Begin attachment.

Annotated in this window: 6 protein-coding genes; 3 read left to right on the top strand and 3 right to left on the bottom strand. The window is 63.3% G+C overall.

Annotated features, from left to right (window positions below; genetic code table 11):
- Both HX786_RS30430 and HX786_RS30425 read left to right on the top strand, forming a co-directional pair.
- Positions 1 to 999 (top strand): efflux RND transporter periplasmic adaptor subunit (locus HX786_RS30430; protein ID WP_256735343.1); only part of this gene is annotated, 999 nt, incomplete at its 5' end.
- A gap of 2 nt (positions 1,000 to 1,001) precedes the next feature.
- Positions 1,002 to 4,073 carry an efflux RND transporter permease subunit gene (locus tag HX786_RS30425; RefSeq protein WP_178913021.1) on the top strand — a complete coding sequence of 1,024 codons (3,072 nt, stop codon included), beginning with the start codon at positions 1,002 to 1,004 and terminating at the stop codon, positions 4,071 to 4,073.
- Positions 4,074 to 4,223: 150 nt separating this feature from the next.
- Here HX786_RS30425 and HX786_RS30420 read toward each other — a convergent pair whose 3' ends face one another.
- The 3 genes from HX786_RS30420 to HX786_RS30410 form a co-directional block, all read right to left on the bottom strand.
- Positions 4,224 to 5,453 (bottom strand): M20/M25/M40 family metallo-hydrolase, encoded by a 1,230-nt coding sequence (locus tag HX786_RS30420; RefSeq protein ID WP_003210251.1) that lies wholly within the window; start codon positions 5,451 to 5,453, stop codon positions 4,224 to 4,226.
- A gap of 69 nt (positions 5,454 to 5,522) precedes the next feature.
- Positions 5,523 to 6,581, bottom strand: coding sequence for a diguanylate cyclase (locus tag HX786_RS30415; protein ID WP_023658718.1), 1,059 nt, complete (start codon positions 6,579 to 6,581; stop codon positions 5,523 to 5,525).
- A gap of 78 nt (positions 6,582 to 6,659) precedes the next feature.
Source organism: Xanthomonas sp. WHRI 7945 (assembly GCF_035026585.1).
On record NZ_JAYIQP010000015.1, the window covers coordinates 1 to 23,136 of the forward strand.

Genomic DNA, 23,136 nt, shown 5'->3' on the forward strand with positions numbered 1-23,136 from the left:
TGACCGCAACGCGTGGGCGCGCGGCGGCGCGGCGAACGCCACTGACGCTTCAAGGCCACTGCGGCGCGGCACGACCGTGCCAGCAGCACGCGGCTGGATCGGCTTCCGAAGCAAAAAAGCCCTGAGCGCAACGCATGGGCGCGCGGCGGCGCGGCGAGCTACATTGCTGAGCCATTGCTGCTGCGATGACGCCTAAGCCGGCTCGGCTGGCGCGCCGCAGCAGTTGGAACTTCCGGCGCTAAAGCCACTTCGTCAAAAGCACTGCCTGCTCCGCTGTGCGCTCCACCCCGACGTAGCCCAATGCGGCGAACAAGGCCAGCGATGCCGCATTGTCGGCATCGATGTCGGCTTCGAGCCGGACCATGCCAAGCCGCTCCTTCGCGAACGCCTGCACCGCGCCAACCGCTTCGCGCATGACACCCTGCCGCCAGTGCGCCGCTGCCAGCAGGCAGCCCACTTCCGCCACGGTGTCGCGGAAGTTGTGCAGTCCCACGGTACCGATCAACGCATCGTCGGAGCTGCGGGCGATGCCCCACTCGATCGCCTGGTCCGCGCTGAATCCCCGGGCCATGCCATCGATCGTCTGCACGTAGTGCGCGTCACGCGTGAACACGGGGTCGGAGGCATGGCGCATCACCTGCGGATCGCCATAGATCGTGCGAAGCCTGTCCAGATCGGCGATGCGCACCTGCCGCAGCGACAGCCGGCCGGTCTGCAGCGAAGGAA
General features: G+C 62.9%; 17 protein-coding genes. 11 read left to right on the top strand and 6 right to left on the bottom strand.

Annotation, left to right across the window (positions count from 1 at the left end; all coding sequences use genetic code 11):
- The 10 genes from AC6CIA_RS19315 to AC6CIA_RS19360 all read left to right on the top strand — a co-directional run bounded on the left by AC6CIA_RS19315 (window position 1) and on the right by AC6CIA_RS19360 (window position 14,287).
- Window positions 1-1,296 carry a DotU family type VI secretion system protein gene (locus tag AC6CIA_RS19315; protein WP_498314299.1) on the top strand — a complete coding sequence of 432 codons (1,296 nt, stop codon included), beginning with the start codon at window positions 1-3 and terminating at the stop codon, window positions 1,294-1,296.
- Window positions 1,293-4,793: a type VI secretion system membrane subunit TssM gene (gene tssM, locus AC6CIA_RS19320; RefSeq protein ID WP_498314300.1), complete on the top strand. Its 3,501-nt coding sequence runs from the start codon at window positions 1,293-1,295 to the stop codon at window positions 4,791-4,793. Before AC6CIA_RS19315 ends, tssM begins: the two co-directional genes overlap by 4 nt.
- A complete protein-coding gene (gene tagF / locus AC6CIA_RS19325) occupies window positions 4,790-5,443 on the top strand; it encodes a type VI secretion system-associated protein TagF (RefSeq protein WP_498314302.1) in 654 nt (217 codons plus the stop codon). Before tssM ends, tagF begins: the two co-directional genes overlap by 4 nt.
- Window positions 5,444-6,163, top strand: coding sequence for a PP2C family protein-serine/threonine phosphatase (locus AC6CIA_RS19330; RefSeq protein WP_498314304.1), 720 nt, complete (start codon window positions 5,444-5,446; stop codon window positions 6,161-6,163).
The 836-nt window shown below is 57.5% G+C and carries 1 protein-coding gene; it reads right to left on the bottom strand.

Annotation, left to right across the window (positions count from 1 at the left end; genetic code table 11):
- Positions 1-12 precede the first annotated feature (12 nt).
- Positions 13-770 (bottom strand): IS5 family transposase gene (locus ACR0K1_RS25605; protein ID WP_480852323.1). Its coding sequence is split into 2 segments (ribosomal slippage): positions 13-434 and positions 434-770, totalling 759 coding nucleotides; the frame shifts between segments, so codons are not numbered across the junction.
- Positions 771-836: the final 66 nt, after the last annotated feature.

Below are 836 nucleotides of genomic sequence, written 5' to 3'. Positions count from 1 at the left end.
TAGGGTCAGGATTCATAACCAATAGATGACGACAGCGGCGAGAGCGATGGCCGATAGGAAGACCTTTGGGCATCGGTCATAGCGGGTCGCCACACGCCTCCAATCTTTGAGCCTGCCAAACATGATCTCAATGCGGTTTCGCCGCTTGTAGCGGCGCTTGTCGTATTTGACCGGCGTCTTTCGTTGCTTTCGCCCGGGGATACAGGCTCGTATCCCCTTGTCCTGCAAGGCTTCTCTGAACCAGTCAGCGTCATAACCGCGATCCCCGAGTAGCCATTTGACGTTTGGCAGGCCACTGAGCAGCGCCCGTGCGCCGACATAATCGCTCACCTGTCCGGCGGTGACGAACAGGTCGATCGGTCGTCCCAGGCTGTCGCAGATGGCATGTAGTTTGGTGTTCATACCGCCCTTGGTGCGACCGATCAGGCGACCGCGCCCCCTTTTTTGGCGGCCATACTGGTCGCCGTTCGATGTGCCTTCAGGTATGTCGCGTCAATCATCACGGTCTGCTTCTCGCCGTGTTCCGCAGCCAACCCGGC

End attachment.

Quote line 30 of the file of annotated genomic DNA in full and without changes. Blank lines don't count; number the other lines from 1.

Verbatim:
Below are 836 nucleotides of genomic sequence, written 5' to 3'. Positions count from 1 at the left end.